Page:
While learning about Docker, I kept hearing about the Go programming language, and why it's so awesome, fast, fun, and productive, again and again. So finally, as my bedtime read, I started browsing through Brian Kernighan's book, The Go Programming Language.

I have to say that I am thoroughly impressed with both the language and the book. In contrast to other programming books, it doesn't introduce you to the syntax and the basic concepts such as loops, conditions, etc. right from the first chapter. Instead, it takes you through a series of small to medium sized, but very real and powerful programs, to give a feel for the language. Instead of spending few days immersing into the basic syntax of the language and learning the beginner topics, the reader can decide if they do want to program in this language, and if they do want to keep reading. I think it's similar to showing a teaser for a movie.
For me, it was a great, tasty teaser for the language, which does fit my brain nicely. I was hooked after reading the first few pages of the book. The syntax seemed too enticing to lay in my bed and just keep reading the examples.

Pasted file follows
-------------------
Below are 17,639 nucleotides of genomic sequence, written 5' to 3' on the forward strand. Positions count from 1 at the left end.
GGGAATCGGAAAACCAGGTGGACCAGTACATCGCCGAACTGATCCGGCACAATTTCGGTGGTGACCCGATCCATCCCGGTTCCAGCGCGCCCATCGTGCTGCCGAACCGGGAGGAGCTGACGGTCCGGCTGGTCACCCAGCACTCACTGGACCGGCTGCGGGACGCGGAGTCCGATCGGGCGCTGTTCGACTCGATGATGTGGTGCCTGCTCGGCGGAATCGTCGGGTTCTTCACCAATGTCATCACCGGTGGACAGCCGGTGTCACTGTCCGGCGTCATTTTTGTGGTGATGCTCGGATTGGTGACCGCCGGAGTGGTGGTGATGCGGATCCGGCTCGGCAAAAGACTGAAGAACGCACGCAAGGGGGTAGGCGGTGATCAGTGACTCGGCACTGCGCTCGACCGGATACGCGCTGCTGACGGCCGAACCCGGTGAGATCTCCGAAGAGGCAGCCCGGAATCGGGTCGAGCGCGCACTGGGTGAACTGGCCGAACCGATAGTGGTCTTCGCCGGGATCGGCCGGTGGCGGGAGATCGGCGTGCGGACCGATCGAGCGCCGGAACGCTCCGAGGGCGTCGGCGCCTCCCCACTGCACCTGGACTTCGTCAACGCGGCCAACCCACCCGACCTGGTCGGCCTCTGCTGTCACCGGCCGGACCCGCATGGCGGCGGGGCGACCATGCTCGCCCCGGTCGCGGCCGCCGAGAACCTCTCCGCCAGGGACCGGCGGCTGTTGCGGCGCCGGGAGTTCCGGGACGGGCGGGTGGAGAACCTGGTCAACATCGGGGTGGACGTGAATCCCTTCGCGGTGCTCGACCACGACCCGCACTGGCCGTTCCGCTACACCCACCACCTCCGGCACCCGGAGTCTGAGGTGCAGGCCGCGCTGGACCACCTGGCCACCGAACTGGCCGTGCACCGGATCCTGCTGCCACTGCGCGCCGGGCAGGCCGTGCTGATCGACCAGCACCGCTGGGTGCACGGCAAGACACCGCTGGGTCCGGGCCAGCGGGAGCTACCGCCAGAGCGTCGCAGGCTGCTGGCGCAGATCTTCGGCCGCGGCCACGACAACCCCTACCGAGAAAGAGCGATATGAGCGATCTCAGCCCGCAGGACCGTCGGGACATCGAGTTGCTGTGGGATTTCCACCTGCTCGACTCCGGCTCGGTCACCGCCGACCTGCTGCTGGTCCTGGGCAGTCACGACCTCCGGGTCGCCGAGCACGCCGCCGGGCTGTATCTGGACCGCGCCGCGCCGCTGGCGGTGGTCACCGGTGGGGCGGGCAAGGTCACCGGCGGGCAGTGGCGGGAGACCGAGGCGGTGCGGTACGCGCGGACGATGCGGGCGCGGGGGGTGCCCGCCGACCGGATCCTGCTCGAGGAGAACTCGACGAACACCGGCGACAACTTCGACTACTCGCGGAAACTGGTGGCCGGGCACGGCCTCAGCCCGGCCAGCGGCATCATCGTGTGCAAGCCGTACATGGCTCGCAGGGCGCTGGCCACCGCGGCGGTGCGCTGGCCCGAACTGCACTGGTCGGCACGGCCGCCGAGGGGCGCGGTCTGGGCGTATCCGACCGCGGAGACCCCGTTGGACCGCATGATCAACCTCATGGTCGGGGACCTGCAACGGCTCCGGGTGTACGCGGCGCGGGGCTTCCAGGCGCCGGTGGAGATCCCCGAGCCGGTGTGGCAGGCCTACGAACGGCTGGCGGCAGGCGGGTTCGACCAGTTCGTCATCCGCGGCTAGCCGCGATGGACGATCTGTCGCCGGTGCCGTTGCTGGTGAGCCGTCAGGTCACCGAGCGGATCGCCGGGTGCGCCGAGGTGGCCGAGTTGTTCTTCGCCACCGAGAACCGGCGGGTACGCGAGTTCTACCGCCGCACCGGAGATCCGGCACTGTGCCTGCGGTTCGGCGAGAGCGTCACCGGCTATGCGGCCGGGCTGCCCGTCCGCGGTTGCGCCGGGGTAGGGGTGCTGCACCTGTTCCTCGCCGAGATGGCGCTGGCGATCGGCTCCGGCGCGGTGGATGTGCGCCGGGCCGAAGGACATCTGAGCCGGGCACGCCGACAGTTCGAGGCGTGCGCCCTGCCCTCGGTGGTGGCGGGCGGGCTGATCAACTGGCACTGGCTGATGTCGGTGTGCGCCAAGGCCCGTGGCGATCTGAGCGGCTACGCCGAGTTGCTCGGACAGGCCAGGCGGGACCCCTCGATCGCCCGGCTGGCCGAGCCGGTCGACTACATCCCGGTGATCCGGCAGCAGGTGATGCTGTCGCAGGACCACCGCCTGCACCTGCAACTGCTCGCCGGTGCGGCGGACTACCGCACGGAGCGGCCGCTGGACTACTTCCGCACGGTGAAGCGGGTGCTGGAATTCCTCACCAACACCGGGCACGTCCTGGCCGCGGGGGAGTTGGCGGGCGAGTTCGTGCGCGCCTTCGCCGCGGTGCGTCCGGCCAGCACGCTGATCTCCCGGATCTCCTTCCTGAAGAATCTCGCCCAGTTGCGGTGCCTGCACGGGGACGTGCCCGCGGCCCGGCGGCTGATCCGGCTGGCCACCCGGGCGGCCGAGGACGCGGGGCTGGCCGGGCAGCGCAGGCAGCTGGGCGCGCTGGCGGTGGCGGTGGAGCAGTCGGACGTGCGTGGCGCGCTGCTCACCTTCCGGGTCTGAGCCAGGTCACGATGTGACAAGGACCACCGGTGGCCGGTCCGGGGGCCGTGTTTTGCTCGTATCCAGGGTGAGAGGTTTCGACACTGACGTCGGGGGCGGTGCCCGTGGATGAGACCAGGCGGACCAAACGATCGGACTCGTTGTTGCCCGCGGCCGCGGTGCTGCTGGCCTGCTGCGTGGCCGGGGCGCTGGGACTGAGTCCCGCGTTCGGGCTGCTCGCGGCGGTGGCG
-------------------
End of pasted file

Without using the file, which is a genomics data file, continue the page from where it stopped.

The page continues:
So, I turned on my PC at 11 pm, downloaded a fresh install of Go, and started programming. In a couple of hours, I had written programs from a simple 'Hello, world' to a full-fledged web server, including a concurrent URL processor. 

Go has its unique idioms and style. If only you can liberate yourself from your current programming language and look at Go with a fresh set of eyes and a clear mind, you'll find it easier to understand and appreciate the Go's elegance. 

After the head-first dive into the deep end of the sparkling blue ocean that is Go programming language, I am now looking forward to the second chapter of the book, which gives a much formal introduction to the language.